The individual membrane sealing reduces the need for a global cover sheet applied over all the switches for mechanical protection. A thick or inflexible cover sheet can lead to cross-talk between adjacent switches, as switches disposed under valleys are pressed downward by the downward motion of the cover sheet pressed down by adjacent ridges. Providing inter-switch tunnels allows the pressure within different switch chambers to equalize. Equalizing the pressures in different switch chambers leads to reduced variability in the force required to close different switches. A flexible, global cover sheet applied over all the switches can be used in a sensor according to alternative embodiments of the present invention.

The profile and relatively compact size of the flexible membrane structure allows the use of thick, hard field regions between adjacent membrane structures. The field regions protect the membrane structures from high impact forces and lateral shear forces caused by scratching, aggressive wiping, rubbing or other forces.

A global sealed vent may be used at the end of each row or column of switches, in order to facilitate the equalization of pressure between the interior chambers of multiple sensor switches and the external environment. Such a global vent may include an aperture, facing upward, that communicates with one or more interswitch tunnel(s) of the sensor. The aperture can be sealed by a structure such as a polymer film, so as to prevent the entry of particulate contaminants into the interswitch tunnels.

In alternative embodiments, a substrate made of a insulator such as a plastic may be employed to support the switch array. Various conductors can be deposited on the insulator, and insulative sheets may be laminated onto the substrate to provide desired insulation between the conductors.

In an alternative embodiment, the quiescent state of each state is closed rather than open. A flexible membrane can then include a movable lower electrode of the switch disposed on the upper surface of a membrane. The membrane is separated from the base by a cavity allowing downward flexure of the membrane into the cavity. A fixed upper electrode of the switch is disposed along a protrusion which forms part of the base or is rigidly attached to the base. The upper electrode faces downward. In the closed quiescent state, the fixed and movable electrodes are in contact along an annular region around the cavity. When the membrane is pressed down by an applied ridge, the flexure of the membrane causes the lower electrode to move downward so as to break the contact between the fixed and movable electrodes.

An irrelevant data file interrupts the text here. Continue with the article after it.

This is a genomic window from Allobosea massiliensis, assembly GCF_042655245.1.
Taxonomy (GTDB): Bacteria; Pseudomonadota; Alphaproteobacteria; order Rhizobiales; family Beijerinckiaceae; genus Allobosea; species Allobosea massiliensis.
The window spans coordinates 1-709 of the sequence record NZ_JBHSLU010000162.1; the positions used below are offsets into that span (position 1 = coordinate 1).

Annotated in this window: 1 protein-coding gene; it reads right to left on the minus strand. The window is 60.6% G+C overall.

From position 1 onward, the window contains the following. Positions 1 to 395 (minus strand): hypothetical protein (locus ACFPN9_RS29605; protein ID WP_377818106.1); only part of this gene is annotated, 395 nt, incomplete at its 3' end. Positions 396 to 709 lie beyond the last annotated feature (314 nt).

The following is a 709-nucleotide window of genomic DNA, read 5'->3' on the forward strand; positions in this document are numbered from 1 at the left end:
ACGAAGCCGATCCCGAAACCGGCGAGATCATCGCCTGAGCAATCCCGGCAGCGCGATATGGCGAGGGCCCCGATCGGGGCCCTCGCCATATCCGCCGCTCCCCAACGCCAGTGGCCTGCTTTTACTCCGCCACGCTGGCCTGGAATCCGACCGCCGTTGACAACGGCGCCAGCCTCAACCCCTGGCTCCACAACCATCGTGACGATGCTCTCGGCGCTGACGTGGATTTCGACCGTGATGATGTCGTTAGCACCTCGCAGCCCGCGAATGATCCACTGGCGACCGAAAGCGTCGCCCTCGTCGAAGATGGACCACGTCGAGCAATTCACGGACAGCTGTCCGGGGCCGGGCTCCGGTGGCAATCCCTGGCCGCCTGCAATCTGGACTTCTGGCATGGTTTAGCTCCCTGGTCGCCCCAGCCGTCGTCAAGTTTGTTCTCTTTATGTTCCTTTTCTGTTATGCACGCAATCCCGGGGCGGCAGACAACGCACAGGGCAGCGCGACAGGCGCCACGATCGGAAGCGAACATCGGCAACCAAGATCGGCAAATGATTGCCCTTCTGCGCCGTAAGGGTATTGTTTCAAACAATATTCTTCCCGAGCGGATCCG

It will be clear to one skilled in the art that the above embodiments may be altered in many ways without departing from the scope of the invention. For example, the edges of the upper electrode need not be anchored to the fixed switch structure. An unanchored upper electrode can be stacked underneath another membrane layer which is anchored around the edges to the fixed switch structure. Devices as described above can be used in robotic control applications, on the tips of robotic arms, for sensing textures of objects rather than skin. A button disposed on each flexible membrane structure can extend above the other structures of the sensor, in order to facilitate the coupling of texture ridges to the flexible membranes. The switch chambers can be sealed to be air- or vacuum-tight, in order to maintain a vacuum or given amount of air within the chambers. Inter-chamber tunnels can be provided along both orthogonal directions (row and column) of the sensor, as well as along other directions. The vents used for removing the sacrificial layers can be positioned in various places, such as above an inter-chamber tunnel. Various materials, layer thicknesses and other structural dimensions are given for illustrative purposes. It is understood that other dimensions and materials can be suitable for use with the present invention. Accordingly, the scope of the invention should be determined by the following claims and their legal equivalents.

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Classifications
U.S. Classification73/862.042
International ClassificationG06K9/00, G01R27/08, H01H59/00, H01H1/00, H01H67/22
Cooperative ClassificationH01H1/0036, G06K9/0002, H01H67/22, G06K9/00053
European ClassificationG06K9/00A1P, G06K9/00A1A, H01H1/00M